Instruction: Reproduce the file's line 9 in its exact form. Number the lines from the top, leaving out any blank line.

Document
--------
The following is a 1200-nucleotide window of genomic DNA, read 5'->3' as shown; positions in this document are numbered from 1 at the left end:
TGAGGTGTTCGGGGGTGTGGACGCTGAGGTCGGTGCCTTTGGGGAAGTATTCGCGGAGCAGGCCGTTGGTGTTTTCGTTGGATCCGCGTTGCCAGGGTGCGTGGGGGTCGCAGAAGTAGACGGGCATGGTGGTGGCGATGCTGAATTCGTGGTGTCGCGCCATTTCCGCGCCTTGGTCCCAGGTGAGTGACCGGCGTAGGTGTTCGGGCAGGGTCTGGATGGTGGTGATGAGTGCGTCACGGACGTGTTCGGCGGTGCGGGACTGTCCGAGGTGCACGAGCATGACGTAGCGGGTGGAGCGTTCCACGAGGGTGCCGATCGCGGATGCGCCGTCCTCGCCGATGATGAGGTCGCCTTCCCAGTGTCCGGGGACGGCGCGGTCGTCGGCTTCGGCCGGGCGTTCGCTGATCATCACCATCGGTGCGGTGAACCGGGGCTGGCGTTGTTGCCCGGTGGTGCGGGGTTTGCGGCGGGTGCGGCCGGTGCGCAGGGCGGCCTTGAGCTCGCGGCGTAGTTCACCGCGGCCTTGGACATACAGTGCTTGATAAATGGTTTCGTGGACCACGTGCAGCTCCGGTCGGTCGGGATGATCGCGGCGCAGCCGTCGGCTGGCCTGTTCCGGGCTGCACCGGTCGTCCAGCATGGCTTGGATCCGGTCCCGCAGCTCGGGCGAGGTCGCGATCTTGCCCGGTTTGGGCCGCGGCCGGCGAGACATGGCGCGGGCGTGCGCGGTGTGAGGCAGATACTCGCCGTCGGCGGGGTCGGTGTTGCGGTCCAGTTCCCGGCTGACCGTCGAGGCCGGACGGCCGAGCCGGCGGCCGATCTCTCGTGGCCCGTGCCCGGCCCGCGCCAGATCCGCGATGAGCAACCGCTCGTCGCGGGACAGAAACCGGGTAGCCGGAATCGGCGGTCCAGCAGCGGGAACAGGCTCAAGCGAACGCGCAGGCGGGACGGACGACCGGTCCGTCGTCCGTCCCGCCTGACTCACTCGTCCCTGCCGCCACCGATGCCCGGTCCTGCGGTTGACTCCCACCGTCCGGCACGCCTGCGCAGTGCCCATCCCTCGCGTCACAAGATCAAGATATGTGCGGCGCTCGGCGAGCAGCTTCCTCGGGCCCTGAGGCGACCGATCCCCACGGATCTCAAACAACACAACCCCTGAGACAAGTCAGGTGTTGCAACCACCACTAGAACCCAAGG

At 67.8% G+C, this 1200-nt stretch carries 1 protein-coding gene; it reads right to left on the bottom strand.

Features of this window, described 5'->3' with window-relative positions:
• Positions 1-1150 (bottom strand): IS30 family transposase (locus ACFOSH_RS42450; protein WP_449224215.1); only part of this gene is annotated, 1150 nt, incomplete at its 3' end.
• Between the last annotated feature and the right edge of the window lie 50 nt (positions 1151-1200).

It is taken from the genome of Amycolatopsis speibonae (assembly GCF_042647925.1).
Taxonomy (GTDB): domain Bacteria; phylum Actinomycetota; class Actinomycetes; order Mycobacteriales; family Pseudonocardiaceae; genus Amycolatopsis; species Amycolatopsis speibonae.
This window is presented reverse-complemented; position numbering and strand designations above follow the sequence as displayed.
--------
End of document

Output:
This window is presented reverse-complemented; position numbering and strand designations above follow the sequence as displayed.